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Bay Area youth who grew up with the climate movement celebrate landmark Montana case

Bay Area youth who grew up with the climate movement celebrate landmark Montana case

Myroslava Fisun, 17, always wanted a seat at the table. Whether it was pollution in the San Francisco air or plastic in the water, witnessing the effects of climate change made her feel scared. But she wasn’t going to let that fear stop her from fighting to save the planet.

“When I just started my environmental advocacy, it was hard to connect with organizations as a youth because they were like, ‘Oh, but do you have the 10-plus years of professional experience?’” Fisun recounted. “And it’s like, ‘No, but I’m still an environmentalist.’”

After Montana District Court Judge Kathy Seeley ruled Monday in a historic youth-led Montana lawsuit that the state’s approval of fossil fuel projects violated their right to a “clean and healthful environment,” Fisun feels relieved — and energized to keep the momentum going.

“Now that young people are influencing policy, now that policy around climate is starting to happen, I want to see more of it,” the UC Berkeley student and Albany resident said.

Myroslava Fisun, who is from Albany, turned her fear surrounding climate change into action. She feels relieved by the ruling in the Montana case. (photo courtesy Myroslava Fisun) 

The win in Montana, which is the first of its kind in the U.S., comes amid devastating wildfires in Maui and record global heat waves, which are threatening crop yields both within the U.S. and elsewhere. For Bay Area youth, it has reaffirmed their concerns about the future and validated their work in a youth-led movement that has not seen a lot of wins in recent years. It has also highlighted the importance of collective action and shown them that there are legal pathways they can take to push for the policies they want to see.

Aaditi Lele, 20, a climate activist from Cupertino, first got involved with the movement when she was about 15. Learning about the forced displacement of communities due to climate catastrophe eventually led her to take an interest in lobbying elected officials. Now, Lele serves as the policy director at the youth-led climate justice nonprofit Zero Hour, where she has worked with Our Children’s Trust, the law firm that represented the plaintiffs in the Montana case.

When she heard about the win in Montana, she was “absolutely elated.”

“I think it’s a really important moment in this sort of litigation and just in the youth climate movement in general,” Lele said. “It was really exciting to see that there is this legal momentum that on paper, now from the authority of a judge, affirms that we have the right to hold our elected officials, our governments accountable.”

Lele also highlighted the “mental and emotional affirmation” the Montana case brings for youth who have grown up witnessing the effects of climate change on their communities.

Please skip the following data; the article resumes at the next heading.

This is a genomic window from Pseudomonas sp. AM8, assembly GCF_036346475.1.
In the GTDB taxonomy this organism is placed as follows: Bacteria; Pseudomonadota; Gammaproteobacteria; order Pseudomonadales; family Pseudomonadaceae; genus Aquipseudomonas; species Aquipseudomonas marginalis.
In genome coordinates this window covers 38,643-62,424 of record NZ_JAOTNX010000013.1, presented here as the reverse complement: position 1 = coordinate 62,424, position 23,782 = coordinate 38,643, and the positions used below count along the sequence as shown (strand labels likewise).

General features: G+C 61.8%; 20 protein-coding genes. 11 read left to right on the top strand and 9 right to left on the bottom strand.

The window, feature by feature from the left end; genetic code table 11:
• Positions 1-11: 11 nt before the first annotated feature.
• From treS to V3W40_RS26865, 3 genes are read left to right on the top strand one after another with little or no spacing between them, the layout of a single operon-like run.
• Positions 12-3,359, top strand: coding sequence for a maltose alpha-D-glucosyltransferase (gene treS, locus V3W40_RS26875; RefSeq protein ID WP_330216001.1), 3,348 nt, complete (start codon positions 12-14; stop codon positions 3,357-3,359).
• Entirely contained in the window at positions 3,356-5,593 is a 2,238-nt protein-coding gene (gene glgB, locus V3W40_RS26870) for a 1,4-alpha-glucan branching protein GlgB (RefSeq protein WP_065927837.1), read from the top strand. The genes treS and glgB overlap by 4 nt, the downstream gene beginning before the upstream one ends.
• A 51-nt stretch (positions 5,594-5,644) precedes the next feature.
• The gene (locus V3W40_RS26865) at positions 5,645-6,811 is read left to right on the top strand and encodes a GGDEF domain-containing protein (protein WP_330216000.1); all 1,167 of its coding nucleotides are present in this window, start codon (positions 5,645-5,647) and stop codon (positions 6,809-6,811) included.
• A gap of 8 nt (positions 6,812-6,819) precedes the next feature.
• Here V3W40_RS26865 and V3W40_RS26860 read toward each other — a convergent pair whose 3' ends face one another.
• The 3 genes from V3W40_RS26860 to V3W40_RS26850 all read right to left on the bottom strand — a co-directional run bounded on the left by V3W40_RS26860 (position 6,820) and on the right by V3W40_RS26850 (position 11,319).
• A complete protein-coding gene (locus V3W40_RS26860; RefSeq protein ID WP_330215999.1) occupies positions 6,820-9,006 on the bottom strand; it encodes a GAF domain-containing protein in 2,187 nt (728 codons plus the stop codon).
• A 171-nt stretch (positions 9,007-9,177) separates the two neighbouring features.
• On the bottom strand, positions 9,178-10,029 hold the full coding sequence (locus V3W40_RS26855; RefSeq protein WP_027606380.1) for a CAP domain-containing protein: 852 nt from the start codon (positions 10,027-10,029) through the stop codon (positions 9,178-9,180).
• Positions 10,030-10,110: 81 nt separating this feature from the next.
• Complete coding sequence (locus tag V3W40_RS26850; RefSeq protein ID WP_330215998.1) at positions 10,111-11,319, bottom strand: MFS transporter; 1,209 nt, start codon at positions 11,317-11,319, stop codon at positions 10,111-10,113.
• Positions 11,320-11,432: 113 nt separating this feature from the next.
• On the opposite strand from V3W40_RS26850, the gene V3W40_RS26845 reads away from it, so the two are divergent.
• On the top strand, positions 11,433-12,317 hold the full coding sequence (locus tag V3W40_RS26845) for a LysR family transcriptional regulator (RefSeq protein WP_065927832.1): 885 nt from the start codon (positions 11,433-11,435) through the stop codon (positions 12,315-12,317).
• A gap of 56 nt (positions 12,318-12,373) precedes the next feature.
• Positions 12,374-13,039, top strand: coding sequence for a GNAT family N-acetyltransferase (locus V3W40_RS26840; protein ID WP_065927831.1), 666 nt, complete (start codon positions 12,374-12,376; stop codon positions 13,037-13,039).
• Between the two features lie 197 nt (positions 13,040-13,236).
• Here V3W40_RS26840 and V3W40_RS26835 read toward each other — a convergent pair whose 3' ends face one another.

“We’ve grown up constantly watching news about climate change, constantly worrying about climate change, and it being like an everyday part of our lives for a number of years,” Lele said, noting that much of the youth-led climate movement has shifted from strictly protests to protests and policy work. “And so, as we’ve grown up through that movement, the strategies, the amount of urgency that we feel, the amount of frustration that we feel has been carried with us and I think that really shows in the movement.”

Emily Flower, spokesperson for Montana Attorney General Austin Knudsen, said that the state will appeal the case. “This ruling is absurd, but not surprising from a judge who let the plaintiffs’ attorneys put on a weeklong taxpayer-funded publicity stunt that was supposed to be a trial,” said Flower.

While Lele finds the appeal to be “frustrating,” she also said “it’s nothing the movement hasn’t seen before.”

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“There is always pushback from legislators and always pushback from people in power,” Lele said. “I’m definitely confident that the attorneys and the plaintiffs will be able to respond.”

Jamie Minden, 20, who grew up in Sunnyvale and serves as the global organizing director for Zero Hour, thinks that this appeal could eventually lead the Montana case to the U.S. Supreme Court.

“I know that people who are working on this case are extremely dedicated,” she said, emphasizing that the plaintiffs in the Montana case “have grown up with this fight their entire lives.”

Minden also hopes that the win leads more people to join the climate movement, which she feels has lost some of its popularity over the past four years.

“I think it’s kind of like a dam that’s about to burst because the kinds of crises that have been happening are just going to keep getting worse,” Minden said. “I think we’re really close to a breaking point in terms of getting actual legislation passed…And so I would really encourage people not to give up and to get involved in organizing. It’s really rewarding and it makes you feel not so alone.”